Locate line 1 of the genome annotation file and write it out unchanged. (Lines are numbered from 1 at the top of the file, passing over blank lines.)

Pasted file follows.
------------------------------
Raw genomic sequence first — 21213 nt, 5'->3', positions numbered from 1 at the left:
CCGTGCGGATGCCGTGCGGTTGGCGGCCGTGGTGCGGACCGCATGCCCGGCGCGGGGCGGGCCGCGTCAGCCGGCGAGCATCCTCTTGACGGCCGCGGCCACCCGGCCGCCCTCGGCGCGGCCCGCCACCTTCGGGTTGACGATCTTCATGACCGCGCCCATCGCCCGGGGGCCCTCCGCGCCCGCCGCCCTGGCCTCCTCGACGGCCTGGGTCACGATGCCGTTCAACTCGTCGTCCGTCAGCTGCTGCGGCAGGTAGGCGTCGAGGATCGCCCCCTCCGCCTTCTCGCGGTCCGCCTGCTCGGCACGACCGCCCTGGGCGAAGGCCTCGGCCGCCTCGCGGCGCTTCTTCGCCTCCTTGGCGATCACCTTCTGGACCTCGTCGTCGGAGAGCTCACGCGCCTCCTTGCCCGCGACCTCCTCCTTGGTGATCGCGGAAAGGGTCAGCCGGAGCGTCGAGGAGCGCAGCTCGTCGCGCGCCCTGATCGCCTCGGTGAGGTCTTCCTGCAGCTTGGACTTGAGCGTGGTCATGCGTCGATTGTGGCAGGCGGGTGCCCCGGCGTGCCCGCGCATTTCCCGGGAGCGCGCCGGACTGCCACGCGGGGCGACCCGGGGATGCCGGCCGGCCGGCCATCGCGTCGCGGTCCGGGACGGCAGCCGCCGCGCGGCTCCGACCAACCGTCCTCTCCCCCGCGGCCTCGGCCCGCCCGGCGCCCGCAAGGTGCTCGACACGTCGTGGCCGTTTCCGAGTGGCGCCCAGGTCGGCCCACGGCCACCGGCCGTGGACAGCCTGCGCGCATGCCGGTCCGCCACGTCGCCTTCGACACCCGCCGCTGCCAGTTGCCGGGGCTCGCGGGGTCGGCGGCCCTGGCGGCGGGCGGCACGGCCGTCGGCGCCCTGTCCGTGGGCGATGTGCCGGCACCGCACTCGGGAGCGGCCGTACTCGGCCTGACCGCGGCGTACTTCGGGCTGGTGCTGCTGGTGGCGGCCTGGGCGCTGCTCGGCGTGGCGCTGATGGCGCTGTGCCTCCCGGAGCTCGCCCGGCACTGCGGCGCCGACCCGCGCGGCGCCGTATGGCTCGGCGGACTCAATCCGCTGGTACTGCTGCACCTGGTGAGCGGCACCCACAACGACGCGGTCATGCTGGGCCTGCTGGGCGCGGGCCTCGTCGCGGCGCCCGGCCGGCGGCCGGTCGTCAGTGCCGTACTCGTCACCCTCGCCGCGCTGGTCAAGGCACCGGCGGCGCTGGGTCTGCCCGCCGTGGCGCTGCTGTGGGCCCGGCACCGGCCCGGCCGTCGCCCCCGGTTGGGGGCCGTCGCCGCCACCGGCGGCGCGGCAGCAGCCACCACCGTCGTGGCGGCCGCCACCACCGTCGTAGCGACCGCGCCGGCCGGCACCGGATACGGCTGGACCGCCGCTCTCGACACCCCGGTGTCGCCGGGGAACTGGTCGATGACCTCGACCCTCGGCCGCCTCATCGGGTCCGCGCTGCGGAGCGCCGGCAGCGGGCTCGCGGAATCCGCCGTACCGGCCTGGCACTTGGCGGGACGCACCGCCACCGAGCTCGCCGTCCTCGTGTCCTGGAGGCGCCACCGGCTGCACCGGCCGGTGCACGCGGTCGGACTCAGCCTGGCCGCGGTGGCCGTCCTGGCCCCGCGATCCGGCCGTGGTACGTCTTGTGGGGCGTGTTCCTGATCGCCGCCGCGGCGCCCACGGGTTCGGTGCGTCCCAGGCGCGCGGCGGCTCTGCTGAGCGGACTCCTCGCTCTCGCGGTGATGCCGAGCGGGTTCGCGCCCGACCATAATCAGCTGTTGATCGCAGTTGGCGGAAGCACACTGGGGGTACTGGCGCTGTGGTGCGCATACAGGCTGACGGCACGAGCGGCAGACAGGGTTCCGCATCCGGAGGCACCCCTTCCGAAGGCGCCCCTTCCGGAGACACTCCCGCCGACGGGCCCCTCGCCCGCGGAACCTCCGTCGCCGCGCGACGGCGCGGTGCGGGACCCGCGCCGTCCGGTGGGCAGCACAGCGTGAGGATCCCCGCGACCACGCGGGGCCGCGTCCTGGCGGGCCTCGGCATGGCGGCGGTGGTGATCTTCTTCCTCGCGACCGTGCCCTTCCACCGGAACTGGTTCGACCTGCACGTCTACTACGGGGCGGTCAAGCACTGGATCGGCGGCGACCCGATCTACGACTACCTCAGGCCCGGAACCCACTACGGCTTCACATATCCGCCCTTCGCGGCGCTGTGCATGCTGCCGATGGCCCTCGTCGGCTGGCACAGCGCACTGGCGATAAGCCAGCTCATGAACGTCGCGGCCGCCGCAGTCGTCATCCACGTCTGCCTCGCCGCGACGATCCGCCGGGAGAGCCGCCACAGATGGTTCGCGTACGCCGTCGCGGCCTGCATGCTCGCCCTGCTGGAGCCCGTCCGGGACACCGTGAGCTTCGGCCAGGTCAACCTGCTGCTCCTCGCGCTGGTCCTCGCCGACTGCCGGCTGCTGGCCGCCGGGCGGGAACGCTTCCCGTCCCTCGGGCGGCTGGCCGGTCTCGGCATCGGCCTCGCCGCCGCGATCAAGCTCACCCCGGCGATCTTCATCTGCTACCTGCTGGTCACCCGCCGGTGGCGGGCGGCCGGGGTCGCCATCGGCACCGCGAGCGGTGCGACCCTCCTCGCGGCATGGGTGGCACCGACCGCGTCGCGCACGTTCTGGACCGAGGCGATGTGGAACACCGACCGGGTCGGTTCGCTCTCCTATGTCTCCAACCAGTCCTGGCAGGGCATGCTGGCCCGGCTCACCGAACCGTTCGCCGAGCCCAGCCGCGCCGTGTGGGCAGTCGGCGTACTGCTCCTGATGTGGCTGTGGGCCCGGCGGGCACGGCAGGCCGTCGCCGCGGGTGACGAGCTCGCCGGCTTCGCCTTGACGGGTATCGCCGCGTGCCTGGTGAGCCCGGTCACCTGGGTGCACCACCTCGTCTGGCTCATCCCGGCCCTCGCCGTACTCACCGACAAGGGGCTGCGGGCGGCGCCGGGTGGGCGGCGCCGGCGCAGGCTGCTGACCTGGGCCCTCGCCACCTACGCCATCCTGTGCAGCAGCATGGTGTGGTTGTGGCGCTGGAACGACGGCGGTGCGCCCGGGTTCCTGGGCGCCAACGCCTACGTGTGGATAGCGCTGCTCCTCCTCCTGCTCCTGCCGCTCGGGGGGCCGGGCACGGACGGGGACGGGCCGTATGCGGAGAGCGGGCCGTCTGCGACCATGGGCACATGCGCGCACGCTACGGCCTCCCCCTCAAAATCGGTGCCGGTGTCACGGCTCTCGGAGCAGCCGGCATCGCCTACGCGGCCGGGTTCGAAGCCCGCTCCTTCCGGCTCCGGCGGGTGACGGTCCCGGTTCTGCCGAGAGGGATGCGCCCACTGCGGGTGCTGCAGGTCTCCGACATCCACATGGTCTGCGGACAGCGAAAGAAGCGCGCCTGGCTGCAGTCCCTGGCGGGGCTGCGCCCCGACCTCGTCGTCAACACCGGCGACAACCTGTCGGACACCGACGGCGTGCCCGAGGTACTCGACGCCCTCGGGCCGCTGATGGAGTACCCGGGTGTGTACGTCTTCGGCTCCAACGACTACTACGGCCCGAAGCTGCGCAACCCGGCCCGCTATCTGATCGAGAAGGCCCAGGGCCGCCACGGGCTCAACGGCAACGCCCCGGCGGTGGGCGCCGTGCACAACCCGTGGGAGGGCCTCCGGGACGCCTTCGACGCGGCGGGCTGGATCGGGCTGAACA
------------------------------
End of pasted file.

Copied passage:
Raw genomic sequence first — 21213 nt, 5'->3', positions numbered from 1 at the left: